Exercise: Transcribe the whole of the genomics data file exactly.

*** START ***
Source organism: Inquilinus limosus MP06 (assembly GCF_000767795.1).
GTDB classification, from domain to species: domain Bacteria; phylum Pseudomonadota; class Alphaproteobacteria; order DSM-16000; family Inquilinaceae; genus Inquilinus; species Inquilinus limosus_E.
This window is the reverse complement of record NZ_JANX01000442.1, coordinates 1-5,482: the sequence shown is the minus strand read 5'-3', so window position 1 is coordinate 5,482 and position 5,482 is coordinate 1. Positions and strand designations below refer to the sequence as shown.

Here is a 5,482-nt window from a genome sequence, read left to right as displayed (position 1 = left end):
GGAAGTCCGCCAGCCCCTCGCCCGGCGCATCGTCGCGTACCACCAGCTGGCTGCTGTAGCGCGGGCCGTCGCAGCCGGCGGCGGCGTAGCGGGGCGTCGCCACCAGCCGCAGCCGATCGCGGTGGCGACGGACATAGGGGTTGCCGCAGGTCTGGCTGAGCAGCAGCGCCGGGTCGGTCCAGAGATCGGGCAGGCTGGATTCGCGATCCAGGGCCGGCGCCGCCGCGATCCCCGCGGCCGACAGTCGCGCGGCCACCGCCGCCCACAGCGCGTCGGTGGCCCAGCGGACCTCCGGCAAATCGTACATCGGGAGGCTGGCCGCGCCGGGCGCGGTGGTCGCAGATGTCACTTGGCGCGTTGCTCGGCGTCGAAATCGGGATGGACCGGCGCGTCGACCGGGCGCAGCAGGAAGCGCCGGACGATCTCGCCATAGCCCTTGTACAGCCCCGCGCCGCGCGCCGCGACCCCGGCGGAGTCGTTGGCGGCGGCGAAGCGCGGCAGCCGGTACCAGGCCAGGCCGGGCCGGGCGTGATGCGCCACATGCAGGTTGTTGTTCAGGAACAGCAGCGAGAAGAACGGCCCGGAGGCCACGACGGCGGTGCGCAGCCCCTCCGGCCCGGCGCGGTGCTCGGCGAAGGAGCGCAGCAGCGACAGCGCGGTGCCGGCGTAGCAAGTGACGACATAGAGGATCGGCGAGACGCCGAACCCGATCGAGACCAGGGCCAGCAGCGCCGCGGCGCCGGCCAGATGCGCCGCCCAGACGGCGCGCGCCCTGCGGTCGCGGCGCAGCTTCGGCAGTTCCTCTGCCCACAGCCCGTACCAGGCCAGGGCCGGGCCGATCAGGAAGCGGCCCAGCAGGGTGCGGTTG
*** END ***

Source organism: Inquilinus limosus MP06 (assembly GCF_000767795.1).
GTDB classification, from domain to species: domain Bacteria; phylum Pseudomonadota; class Alphaproteobacteria; order DSM-16000; family Inquilinaceae; genus Inquilinus; species Inquilinus limosus_E.
This window is the reverse complement of record NZ_JANX01000442.1, coordinates 1-5,482: the sequence shown is the minus strand read 5'-3', so window position 1 is coordinate 5,482 and position 5,482 is coordinate 1. Positions and strand designations below refer to the sequence as shown.

Here is a 5,482-nt window from a genome sequence, read left to right as displayed (position 1 = left end):
GGAAGTCCGCCAGCCCCTCGCCCGGCGCATCGTCGCGTACCACCAGCTGGCTGCTGTAGCGCGGGCCGTCGCAGCCGGCGGCGGCGTAGCGGGGCGTCGCCACCAGCCGCAGCCGATCGCGGTGGCGACGGACATAGGGGTTGCCGCAGGTCTGGCTGAGCAGCAGCGCCGGGTCGGTCCAGAGATCGGGCAGGCTGGATTCGCGATCCAGGGCCGGCGCCGCCGCGATCCCCGCGGCCGACAGTCGCGCGGCCACCGCCGCCCACAGCGCGTCGGTGGCCCAGCGGACCTCCGGCAAATCGTACATCGGGAGGCTGGCCGCGCCGGGCGCGGTGGTCGCAGATGTCACTTGGCGCGTTGCTCGGCGTCGAAATCGGGATGGACCGGCGCGTCGACCGGGCGCAGCAGGAAGCGCCGGACGATCTCGCCATAGCCCTTGTACAGCCCCGCGCCGCGCGCCGCGACCCCGGCGGAGTCGTTGGCGGCGGCGAAGCGCGGCAGCCGGTACCAGGCCAGGCCGGGCCGGGCGTGATGCGCCACATGCAGGTTGTTGTTCAGGAACAGCAGCGAGAAGAACGGCCCGGAGGCCACGACGGCGGTGCGCAGCCCCTCCGGCCCGGCGCGGTGCTCGGCGAAGGAGCGCAGCAGCGACAGCGCGGTGCCGGCGTAGCAAGTGACGACATAGAGGATCGGCGAGACGCCGAACCCGATCGAGACCAGGGCCAGCAGCGCCGCGGCGCCGGCCAGATGCGCCGCCCAGACGGCGCGCGCCCTGCGGTCGCGGCGCAGCTTCGGCAGTTCCTCTGCCCACAGCCCGTACCAGGCCAGGGCCGGGCCGATCAGGAAGCGGCCCAGCAGGGTGCGGTTG